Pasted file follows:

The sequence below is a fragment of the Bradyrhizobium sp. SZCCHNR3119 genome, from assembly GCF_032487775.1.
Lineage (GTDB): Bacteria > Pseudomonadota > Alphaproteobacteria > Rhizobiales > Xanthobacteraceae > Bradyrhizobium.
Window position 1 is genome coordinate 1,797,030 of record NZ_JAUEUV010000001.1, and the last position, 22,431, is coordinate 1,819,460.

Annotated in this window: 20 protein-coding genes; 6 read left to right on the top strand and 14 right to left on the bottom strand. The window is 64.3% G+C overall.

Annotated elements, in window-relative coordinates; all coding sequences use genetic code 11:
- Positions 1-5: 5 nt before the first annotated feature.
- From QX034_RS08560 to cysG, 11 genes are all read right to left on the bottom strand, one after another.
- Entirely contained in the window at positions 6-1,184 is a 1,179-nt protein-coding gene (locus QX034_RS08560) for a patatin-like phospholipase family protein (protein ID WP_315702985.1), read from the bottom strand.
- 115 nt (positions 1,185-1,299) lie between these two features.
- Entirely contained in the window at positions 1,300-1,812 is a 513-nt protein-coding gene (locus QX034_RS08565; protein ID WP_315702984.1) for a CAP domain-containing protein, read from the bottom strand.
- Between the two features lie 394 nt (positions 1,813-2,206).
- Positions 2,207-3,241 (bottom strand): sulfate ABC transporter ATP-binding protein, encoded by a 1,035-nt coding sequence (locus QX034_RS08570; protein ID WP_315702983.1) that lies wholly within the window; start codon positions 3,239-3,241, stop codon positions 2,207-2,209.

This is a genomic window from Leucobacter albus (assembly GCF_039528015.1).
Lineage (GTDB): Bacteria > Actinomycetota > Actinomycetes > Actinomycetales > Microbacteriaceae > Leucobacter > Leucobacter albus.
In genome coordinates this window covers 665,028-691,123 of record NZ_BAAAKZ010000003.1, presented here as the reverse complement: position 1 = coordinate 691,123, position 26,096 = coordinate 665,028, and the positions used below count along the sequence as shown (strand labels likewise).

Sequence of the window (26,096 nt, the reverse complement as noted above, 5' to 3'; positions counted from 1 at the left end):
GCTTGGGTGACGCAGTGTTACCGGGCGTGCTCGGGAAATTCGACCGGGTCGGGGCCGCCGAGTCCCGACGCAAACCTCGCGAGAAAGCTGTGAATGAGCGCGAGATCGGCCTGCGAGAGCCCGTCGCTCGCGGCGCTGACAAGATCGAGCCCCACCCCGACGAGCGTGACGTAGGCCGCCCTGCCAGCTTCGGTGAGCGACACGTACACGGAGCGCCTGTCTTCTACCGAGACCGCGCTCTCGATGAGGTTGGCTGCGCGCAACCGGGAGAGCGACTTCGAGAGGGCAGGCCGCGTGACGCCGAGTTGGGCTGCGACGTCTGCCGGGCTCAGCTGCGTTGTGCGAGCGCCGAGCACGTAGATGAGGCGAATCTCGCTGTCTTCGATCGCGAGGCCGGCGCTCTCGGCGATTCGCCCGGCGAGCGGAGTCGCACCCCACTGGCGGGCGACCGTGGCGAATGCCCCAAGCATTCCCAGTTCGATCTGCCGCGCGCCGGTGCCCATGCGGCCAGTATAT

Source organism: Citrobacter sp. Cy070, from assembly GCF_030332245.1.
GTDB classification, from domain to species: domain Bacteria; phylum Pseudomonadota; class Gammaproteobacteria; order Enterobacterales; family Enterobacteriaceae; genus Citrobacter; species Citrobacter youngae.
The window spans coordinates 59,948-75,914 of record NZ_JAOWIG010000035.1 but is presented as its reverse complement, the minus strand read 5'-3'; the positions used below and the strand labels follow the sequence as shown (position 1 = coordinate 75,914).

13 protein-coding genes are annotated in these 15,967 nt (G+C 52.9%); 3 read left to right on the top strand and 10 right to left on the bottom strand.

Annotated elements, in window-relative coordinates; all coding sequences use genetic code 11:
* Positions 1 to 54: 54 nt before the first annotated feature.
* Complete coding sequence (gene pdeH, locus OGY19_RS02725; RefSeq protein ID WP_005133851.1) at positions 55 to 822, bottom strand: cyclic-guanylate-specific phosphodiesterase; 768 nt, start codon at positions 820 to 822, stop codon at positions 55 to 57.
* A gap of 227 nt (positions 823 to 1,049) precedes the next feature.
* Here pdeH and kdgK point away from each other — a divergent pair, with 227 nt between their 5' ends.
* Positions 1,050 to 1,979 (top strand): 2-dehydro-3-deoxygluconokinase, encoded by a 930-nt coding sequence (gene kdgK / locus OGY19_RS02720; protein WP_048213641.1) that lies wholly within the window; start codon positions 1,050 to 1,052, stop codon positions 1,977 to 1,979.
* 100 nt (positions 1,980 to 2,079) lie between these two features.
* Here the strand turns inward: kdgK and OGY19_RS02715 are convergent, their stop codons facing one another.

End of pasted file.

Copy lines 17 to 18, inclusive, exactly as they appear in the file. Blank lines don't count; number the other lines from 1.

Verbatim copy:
GCTTGGGTGACGCAGTGTTACCGGGCGTGCTCGGGAAATTCGACCGGGTCGGGGCCGCCGAGTCCCGACGCAAACCTCGCGAGAAAGCTGTGAATGAGCGCGAGATCGGCCTGCGAGAGCCCGTCGCTCGCGGCGCTGACAAGATCGAGCCCCACCCCGACGAGCGTGACGTAGGCCGCCCTGCCAGCTTCGGTGAGCGACACGTACACGGAGCGCCTGTCTTCTACCGAGACCGCGCTCTCGATGAGGTTGGCTGCGCGCAACCGGGAGAGCGACTTCGAGAGGGCAGGCCGCGTGACGCCGAGTTGGGCTGCGACGTCTGCCGGGCTCAGCTGCGTTGTGCGAGCGCCGAGCACGTAGATGAGGCGAATCTCGCTGTCTTCGATCGCGAGGCCGGCGCTCTCGGCGATTCGCCCGGCGAGCGGAGTCGCACCCCACTGGCGGGCGACCGTGGCGAATGCCCCAAGCATTCCCAGTTCGATCTGCCGCGCGCCGGTGCCCATGCGGCCAGTATAT

Source organism: Citrobacter sp. Cy070, from assembly GCF_030332245.1.